● How would an adversary increase the required fee to replace a transaction by up to 500 times? In referencing a draft BIP for ephemeral anchors, Michael Folkson asks how the referenced 500 times increase in required fees for a transaction replacement could occur. Antoine Poinsot gives an example of how an attacker could use the Replace-By-Fee (RBF) fee bumping rules to require additional replacement transactions to pay significantly higher fees.
● Best Practices with Multiple CPFPs & CPFP + RBF? Sdaftuar explains considerations around using RBF and Child Pays For Parent (CPFP) fee bumping techniques in the scenario that an initial CPFP fee bumping attempt failed to offer a sufficient feerate to get the initial transaction confirmed.
Releases and release candidates
New releases and release candidates for popular Bitcoin infrastructure projects. Please consider upgrading to new releases or helping to test release candidates.
● LDK 0.0.115 is a release of this library for building LN-enabled wallets and applications. It includes several new features and bug fixes, including more support for the experimental offers protocol and improved security and privacy.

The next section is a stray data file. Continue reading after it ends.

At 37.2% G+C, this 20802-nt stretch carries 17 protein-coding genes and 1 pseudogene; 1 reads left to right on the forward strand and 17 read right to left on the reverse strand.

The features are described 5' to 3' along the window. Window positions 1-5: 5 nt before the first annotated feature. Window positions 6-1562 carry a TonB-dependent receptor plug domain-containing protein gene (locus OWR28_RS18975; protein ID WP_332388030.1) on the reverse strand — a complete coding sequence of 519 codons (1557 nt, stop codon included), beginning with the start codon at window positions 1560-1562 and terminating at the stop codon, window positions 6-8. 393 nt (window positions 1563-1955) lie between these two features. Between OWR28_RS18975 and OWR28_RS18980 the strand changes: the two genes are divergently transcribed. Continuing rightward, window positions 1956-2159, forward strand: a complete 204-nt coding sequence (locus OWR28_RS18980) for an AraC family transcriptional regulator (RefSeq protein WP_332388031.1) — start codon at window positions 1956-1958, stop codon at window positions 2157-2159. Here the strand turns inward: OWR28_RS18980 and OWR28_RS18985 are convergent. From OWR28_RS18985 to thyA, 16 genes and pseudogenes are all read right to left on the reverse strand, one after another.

● LND v0.16.1-beta is a minor release of this LN implementation that includes several bug fixes and other improvements. Its release notes note that its default CLTV delta has been increased from 40 blocks to 80 blocks (see Newsletter #40 where we covered a previous change in LND’s default CLTV delta).
Notable code and documentation changes
Notable changes this week in Bitcoin Core, Core Lightning, Eclair, LDK, LND, libsecp256k1, Hardware Wallet Interface (HWI), Rust Bitcoin, BTCPay Server, BDK, Bitcoin Improvement Proposals (BIPs), Lightning BOLTs, and Bitcoin Inquisition.
● LND #7564 now allows users of a backend that provides access to the mempool to monitor for unconfirmed transactions containing preimages for the HTLCs in the node’s channels. This allows the node to resolve the HTLCs faster than waiting for those transactions to confirm.
● LND #6903 updates the
openchannelRPC with a new
fundmaxoption that will allocate all channel funds towards a new channel, with the exception of any amount that needs to be kept onchain for adding fees to channels using anchor outputs.
● LDK #2198 increases the amount of time LDK waits before sending a gossip message announcing that a channel is down (e.g. because the remote peer is unavailable). Previously, LDK announced a channel was down after about a minute. Other LN nodes wait longer and a proposal for updating the LN gossip protocol suggests replacing timestamp fields with block heights instead of Unix epoch time, which would only allow updating a gossip message once per block (approximately every 10 minutes on average). Although the PR notes that sending slower updates involves tradeoffs, it updates LDK to wait about 10 minutes before broadcasting a channel disabled message.